Auto. Auto. Cars!

August 22, 2012

Kids in Museums, Germany

Lately, #MuseumBaby has been obsessed with cars. It’s his favourite word of the moment, in both languages. “Auto. Auto. Cars!” is a not uncommon chain of words uttered in our house, and you should see, or rather hear, him when we’re out and about. We live in the city, after all. So we thought we should take him on a visit to the Deutsches Technikmuseum (German Technology Museum), which includes an engine shed full of trains (everything with wheels on it is a car to him) and a new permanent exhibition all about road traffic.

The engine shed is both child friendly and unfriendly at the same time. It’s friendly in that it contains exhibits that are very attractive to children – life sized trains! (or cars, if you’re #MuseumBaby) – and that you can get up close to. But it’s unfriendly in the sense that you need to be fast to catch your kiddo before it disappears under a train. Toddlers are also known for running ahead without looking where they’re going, and some of those cast iron engine parts are just at the right height for little toddler heads waiting to ram them (yup!). But as long as you’re always one step ahead of your over excited toddler, it’s truly a wonderful place.

There are actually also engines specifically set up to walk under (big wow all round)…

…and even ones you can climb up on to and have a go at being a train driver!

And there’s the ever popular activity of pressing buttons :-)

The engine shed opens out into the museum park, with watermills and windmills for little – and big – people to marvel at (though if your little person is still little enough to fit through the railing at the watermill, please keep a tight hold, I certainly did!). And there’s lots of space to just go for a nice walk before heading back inside to look at more exhibits.

The exhibition on road traffic is located in a separate building, in the newly restored loading shed of a former freight yard, but it’s all included in your ticket, you just show it again at the door. And no sooner had we passed through said door, than #MuseumBaby excitedly ran ahead to point out the “Auto. Auto. Cars!” to us. Bless. We followed in quick pursuit, as the the very low display platforms are not really a deterrent to a toddler who can’t read the “please don’t touch” signs, but other than that it’s a lovely looking exhibition.

As well as the actual vehicles on display, there are also display cases with model cars and other road traffic related ephemera. #MuseumBay could just not stop pointing :-)

In addition to the more traditional display cases, there were also some crawl through toddler spaces with cases on the inside filled with lots and lots of toy vehicles, with a different colour for each crawl space. Another nice feature for kids were the car racing tracks on the undersides of a couple of the display cases. The cars were attached – which isn’t just useful to defy gravity but also to stop them growing legs and walking off – and we ended up with the whole family lying on the floor. Great way to make everyone feel comfortable and at home!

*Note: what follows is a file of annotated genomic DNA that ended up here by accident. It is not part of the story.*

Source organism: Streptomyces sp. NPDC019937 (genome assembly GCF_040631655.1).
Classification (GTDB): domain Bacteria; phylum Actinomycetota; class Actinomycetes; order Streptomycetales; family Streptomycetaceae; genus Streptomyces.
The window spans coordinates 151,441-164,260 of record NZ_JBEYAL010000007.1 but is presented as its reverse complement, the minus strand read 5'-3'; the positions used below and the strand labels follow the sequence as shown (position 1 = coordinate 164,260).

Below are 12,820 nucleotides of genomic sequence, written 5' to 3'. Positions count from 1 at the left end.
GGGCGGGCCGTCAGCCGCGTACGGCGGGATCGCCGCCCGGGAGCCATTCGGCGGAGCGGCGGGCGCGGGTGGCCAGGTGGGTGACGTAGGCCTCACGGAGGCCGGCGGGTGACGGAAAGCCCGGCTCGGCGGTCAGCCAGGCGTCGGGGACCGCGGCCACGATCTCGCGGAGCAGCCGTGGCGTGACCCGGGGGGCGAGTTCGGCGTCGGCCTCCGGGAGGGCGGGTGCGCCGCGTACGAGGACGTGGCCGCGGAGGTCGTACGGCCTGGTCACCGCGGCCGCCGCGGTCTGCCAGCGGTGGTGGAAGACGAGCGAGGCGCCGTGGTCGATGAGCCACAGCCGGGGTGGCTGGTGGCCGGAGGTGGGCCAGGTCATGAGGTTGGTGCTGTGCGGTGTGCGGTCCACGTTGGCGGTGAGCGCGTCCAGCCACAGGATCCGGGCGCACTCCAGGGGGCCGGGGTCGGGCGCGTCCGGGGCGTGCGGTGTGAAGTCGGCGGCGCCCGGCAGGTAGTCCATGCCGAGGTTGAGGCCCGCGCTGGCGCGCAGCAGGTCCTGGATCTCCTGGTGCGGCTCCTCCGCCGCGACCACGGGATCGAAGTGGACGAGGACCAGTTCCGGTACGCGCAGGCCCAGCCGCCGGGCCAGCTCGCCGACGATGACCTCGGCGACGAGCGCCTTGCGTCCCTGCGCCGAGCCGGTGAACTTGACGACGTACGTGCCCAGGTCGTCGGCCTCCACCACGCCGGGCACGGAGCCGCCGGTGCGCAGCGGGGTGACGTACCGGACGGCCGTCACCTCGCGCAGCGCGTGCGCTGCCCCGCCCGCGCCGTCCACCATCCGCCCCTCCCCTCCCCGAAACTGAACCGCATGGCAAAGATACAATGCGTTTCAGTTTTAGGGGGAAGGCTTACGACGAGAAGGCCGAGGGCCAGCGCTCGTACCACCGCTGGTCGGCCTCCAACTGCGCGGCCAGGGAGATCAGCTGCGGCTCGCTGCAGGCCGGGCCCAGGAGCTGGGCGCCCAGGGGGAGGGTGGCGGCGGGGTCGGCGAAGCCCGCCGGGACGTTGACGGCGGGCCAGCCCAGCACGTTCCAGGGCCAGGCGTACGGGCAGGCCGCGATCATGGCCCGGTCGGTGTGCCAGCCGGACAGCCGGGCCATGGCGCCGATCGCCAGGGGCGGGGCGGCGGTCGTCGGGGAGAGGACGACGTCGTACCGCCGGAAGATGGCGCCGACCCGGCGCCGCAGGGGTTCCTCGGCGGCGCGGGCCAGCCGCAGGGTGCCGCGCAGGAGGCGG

There were more buttons to press and knobs to turn, film clips to watch and audio clips and traffic noises to listen to, and a display with different types of wheels to touch and spin.

But, ladies and gentlemen, the absolute winner was the Trabant car, which visitors are allowed to sit in. #MuseumBaby had never sat behind the steering wheel or a real car before, but likes moths to the light he was immediately drawn to it. I have never seen anything hold his attention for more than 5 minutes, perhaps 10 minutes if we’re lucky, but after 20 minutes when the exhibition started to get a bit busier and other children were queuing up, we literally had to drag him out of the car, after prying his little fingers off the steering wheel. He was absolutely inconsolable. “Auto. Auto. Meine. Meine!” And lots of tears. I think he would happily have stayed in that car all afternoon!

It is a bit of a shame that there is only the one car for kids to sit in (and I am not just saying that because of our little tantrum), I think there would easily be enough uptake if they added a couple more. But overall it was a successful visit, and we’ll probably be back soon. Tickets are 6 Euro for adults, 3.50 Euro concession, and there are also some special family deals available. ICOM members get in for free. Both buildings have barrier free access and changing facilities, and you can buy your ticket at either building. The main building also had a very nice cafe, which didn’t seem to have any high chairs but they did have a kids’ menu (including a free “robber’s plate” to steal food from your parents, love the idea!) and drawing paper and crayons to keep little customers busy. The cafe in the new building doesn’t open until next summer, but you are welcome to bring and eat your own food in the cafe space.

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